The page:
People shown the personal story donated twice as much money overall as those given the facts and figures.  The third appeal - the combination of the personal story and statistics - worked only slightly bettern than the facts-only appeal...

If our minds worked logically then learning the statistics on how millions of children are starving should make us give more than learning about the plight of one individual child, yet the opposite results were found... Thinking analytically reduces most people's generosity (Small, Lowenstein and Slovic 2005)."
The other problem is that people don't trust numbers.  You've heard the saying, "Figures don't lie.  But liars figure."

So what's a nonprofit to do? 

You've heard this before, but according to the research above, the best way to motivate people to give more money is to appeal to their EMOTIONS vs. their REASON. One way to do this is to tell a story about ONE person, animal, etc. and lose the statistics.

CARE is good at this.  Check out this appeal that I received in my inbox today.


  
By focusing on one mother - Hasana - CARE tells a powerful story about the impact of poverty on one human being.  According to the study above, this appeal should outperform others which focus on the collective impact of poverty and hunger.  

Another way to appeal to people's emotions vs. reason is to use lots of images in your fundraising materials.  For example, I love the way that Vital Voices (literally) highlights the women it serves.  These photos speak louder than words and help connect me to their work.

Have you done a similar analysis of fundraising appeals in your organization?  

Got any examples of nonprofits that do a particularly good job of telling stories about how INDIVIDUALS are impacted by their work?  Please comment below or send them my way.

Happy fundraising!

Jocelyn



Tuesday, November 9, 2010

Women Rule the Philanthropic Roost!


“I am woman, hear me roar
In numbers too big to ignore
And I know too much to go back an' pretend
'cause I've heard it all before
And I've been down there on the floor
No one's ever gonna keep me down again”
Remember this little ditty by Helen Reddy?  I know; I’m dating myself. 

I started humming it after reading Women Give 2010, a new study by the Women’s Philanthropy Institute. 

It shows – what many us already know – women rule the philanthropic roost!
According to the study, “women at every income level give to charity more often than men do.  What’s more, at almost every income level, the amount women gave exceeded that of men in comparable circumstances. For example, women who earn $23,509 or less gave an average of $540 per year to charity, while men in that income bracket with similar life circumstances (such as education and number of children) gave $281. Women who earn more than $103,000 annually gave $1,910 to charity, while their male counterparts gave $984.”  You can check out the study here.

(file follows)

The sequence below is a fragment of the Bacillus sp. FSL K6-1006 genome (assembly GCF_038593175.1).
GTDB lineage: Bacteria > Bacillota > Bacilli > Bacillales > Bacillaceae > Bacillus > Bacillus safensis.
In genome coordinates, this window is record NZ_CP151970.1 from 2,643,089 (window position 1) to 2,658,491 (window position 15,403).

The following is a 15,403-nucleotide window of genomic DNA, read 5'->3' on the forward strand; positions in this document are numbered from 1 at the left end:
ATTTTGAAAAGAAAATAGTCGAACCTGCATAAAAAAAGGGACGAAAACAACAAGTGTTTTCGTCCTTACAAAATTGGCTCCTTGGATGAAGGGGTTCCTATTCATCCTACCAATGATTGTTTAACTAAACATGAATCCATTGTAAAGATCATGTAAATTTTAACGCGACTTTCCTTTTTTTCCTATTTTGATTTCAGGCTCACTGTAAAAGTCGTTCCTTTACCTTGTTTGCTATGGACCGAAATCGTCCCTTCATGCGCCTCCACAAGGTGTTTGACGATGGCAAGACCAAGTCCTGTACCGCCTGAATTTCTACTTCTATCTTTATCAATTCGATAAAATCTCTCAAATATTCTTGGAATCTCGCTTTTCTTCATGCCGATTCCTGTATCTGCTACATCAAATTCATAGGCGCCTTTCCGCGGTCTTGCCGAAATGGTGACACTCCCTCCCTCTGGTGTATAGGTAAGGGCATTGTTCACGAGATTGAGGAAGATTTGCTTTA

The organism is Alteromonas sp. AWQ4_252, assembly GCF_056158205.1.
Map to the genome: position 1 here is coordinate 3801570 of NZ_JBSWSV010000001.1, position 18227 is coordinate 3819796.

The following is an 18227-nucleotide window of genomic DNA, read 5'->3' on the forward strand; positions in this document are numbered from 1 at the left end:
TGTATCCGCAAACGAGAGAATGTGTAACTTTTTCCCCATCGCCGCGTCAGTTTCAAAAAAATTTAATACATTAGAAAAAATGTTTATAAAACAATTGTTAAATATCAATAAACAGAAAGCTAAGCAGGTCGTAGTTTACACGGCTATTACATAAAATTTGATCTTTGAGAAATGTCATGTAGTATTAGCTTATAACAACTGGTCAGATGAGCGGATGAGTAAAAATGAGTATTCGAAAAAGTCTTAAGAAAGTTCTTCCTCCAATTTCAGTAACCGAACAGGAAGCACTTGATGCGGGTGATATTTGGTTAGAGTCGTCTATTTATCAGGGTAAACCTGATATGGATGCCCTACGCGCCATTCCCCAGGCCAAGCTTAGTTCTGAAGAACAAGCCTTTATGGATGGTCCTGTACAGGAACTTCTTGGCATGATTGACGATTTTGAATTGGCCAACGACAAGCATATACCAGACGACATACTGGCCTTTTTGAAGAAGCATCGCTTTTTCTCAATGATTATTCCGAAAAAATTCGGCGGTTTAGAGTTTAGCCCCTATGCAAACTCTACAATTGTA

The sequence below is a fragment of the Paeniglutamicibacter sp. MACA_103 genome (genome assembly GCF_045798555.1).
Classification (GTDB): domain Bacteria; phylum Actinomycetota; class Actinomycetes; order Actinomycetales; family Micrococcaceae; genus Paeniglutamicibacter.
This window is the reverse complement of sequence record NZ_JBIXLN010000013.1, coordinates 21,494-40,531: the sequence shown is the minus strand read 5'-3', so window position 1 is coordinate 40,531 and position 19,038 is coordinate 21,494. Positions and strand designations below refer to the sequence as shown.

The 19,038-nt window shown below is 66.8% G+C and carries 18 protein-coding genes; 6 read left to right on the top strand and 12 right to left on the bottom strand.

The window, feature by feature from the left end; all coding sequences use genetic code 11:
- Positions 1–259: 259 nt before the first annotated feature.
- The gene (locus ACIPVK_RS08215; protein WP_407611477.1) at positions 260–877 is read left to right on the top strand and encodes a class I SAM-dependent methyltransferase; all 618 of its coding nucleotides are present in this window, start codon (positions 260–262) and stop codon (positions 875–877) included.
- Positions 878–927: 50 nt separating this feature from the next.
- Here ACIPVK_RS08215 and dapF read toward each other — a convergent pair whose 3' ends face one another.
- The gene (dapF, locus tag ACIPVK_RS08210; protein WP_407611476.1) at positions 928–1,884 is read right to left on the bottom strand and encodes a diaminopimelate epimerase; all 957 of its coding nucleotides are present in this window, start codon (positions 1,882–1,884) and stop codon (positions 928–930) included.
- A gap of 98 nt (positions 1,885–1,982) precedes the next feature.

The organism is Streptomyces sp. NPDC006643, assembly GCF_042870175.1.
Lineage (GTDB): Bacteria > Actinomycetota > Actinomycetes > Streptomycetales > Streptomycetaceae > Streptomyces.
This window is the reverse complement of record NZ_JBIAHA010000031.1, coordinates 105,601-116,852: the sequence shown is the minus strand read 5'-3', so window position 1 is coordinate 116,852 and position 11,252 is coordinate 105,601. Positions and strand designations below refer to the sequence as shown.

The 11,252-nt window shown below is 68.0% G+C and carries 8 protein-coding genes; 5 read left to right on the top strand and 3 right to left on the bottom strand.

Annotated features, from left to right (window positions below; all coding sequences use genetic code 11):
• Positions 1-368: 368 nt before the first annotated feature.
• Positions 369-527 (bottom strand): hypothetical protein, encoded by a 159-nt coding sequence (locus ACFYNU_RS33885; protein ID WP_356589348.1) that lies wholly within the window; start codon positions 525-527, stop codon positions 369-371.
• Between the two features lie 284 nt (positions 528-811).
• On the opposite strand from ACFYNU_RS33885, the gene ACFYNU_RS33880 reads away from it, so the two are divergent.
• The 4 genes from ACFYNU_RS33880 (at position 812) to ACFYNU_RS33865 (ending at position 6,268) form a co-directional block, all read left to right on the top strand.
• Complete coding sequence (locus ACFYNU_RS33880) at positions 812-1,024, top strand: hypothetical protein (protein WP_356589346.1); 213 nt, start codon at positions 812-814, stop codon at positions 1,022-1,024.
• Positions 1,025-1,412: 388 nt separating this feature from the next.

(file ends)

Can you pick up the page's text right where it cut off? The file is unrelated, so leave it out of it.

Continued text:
What this means for you as a fundraiser. 

If you don’t already have a strategy for connecting with women, you need one!
“If you do not pay attention to women, you will lose out on a huge audience. This trend will continue as women continue to gain income, education, and wealth. Women also outlive men, so you really have to pay attention to women as donors,” said Debra Mesch, the study’s author.
A strategy for reaching out to women should include an understanding of why women give, when, where, and how.  It should also include a plan for recruiting more women to your organization or cause.

Care2 (my company) can help!

75% of our 14 million + members are women! 

In addition, we have a great Women’s Rights Cause Channel, where you can guest blog for FREE!

Finally, when you run a campaign with Care2, we promote it via some great women’s sites, including CafĂ© Mom, and Ms.Magazine.  Check out the Care2 widget below.

Sing it with me…
“I am strong (strong)
I am invincible (invincible)
I am woman!”
Cheers!
Jocelyn

Monday, November 1, 2010

How WHOLE is Your Heart?



  • Are you afraid to speak up?
  • Do you worry that you are not enough?
  • Do you pretend to be dumber or smarter than you are?
  • Are you hiding for fear of people finding out the truth about you?
This inspiring TED talk by Brene Brown confirms what many of us forget but already know.  Having an open and WHOLE heart means being vulnerable.  It means showing the parts that hurt and being willing to risk embarrassment, fear and shame.

Vulnerability or "the state of being exposed" is not comfortable.  In fact it can make you feel anxious, sleepless and tense.  But that is not the point.  The point is that it being vulnerable is the bridge to get us to the other side.  To enable us to commune with each other. 

Every time you risk loving someone who doesn't love you back.  Every day you say "hello" first.  Every minute you listen deeply instead of talking.  You sow the seeds of trust.  You also exercise your own emotional muscles.

Tell the truth about who you are, where you stand, and what you believe.  Live with compassion.

Warmest regards,

Jocelyn